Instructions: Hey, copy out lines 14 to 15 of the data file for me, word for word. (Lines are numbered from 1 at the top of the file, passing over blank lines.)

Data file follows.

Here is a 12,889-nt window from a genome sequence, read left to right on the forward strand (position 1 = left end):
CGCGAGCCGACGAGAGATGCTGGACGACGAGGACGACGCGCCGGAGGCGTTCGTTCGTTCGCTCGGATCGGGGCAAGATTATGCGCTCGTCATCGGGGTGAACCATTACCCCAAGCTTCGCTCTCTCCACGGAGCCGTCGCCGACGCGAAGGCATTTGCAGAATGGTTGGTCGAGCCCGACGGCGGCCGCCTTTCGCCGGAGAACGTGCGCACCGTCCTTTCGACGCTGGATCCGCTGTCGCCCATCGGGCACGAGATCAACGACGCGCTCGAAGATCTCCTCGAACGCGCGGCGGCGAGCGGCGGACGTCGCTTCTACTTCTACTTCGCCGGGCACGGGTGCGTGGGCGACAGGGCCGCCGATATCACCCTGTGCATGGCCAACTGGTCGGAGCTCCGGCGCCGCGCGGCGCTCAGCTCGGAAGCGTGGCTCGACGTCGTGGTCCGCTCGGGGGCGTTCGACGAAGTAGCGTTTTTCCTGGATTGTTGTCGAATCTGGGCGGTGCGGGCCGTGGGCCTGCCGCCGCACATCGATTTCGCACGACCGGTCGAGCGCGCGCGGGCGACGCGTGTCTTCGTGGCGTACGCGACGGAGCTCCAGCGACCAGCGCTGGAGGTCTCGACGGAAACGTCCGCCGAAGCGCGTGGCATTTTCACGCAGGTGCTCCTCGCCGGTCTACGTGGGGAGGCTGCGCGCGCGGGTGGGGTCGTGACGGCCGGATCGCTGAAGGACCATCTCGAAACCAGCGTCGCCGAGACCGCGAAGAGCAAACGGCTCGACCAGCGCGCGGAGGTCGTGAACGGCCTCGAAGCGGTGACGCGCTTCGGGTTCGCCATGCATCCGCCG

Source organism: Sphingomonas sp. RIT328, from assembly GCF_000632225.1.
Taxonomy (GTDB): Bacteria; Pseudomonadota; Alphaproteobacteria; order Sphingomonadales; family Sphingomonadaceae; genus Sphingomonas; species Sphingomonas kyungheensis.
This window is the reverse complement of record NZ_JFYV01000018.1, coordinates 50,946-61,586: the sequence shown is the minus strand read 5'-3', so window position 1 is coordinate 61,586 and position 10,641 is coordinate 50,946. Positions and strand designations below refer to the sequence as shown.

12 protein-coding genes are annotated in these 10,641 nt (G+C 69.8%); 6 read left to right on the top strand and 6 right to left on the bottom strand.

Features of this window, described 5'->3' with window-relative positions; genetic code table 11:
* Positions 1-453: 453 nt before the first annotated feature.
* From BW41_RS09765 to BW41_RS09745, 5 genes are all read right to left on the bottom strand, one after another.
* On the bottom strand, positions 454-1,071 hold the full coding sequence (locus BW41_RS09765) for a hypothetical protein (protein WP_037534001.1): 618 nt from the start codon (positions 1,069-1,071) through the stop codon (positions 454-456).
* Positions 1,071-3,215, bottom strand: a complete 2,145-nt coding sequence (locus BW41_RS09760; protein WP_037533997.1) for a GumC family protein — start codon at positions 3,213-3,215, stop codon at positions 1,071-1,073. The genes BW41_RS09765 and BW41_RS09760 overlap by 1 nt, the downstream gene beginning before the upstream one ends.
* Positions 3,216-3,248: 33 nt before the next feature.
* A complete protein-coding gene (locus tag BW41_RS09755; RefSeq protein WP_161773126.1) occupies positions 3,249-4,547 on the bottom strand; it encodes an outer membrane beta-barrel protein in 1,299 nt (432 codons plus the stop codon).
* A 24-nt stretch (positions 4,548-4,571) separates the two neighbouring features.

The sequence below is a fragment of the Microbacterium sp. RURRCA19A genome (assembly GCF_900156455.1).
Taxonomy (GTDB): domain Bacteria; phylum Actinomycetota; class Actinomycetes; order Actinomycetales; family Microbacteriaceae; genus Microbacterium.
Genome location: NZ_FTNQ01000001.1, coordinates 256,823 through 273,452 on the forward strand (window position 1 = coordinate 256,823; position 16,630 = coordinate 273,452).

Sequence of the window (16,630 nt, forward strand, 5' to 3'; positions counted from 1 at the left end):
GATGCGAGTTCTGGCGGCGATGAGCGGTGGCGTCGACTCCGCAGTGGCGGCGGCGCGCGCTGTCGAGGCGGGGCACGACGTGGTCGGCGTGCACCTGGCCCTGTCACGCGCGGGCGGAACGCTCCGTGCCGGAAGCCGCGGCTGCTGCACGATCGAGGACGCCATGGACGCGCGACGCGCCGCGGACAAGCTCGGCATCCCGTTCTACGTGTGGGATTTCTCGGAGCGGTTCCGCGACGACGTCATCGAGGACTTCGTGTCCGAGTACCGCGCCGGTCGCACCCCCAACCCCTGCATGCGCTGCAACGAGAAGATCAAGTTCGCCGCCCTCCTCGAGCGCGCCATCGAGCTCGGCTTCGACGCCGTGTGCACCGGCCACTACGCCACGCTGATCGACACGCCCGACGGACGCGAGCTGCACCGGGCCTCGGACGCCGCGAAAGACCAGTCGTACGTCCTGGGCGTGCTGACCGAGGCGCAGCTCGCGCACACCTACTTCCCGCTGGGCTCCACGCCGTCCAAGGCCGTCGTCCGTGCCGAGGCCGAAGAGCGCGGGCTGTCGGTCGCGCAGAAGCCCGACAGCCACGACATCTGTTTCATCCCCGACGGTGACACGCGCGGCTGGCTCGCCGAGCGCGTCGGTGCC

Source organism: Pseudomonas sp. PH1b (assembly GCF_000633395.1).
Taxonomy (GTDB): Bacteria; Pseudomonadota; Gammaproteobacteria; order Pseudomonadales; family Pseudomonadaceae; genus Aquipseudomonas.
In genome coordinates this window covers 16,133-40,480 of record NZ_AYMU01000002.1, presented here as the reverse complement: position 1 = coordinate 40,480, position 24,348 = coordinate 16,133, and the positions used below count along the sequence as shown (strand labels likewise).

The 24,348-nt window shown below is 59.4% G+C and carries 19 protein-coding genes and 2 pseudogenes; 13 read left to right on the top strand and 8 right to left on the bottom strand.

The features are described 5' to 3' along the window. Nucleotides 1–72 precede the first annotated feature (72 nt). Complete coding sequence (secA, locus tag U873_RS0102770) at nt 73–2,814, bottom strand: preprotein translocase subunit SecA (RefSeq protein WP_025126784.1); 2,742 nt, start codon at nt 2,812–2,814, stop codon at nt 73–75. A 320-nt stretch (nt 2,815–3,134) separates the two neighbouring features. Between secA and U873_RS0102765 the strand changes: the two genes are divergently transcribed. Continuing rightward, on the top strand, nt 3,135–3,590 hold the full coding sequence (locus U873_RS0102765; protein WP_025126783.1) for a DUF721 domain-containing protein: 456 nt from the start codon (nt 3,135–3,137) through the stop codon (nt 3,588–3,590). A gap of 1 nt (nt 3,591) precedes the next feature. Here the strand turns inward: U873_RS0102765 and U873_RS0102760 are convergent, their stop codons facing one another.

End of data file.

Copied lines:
* A 24-nt stretch (positions 4,548-4,571) separates the two neighbouring features.

The sequence below is a fragment of the Microbacterium sp. RURRCA19A genome (assembly GCF_900156455.1).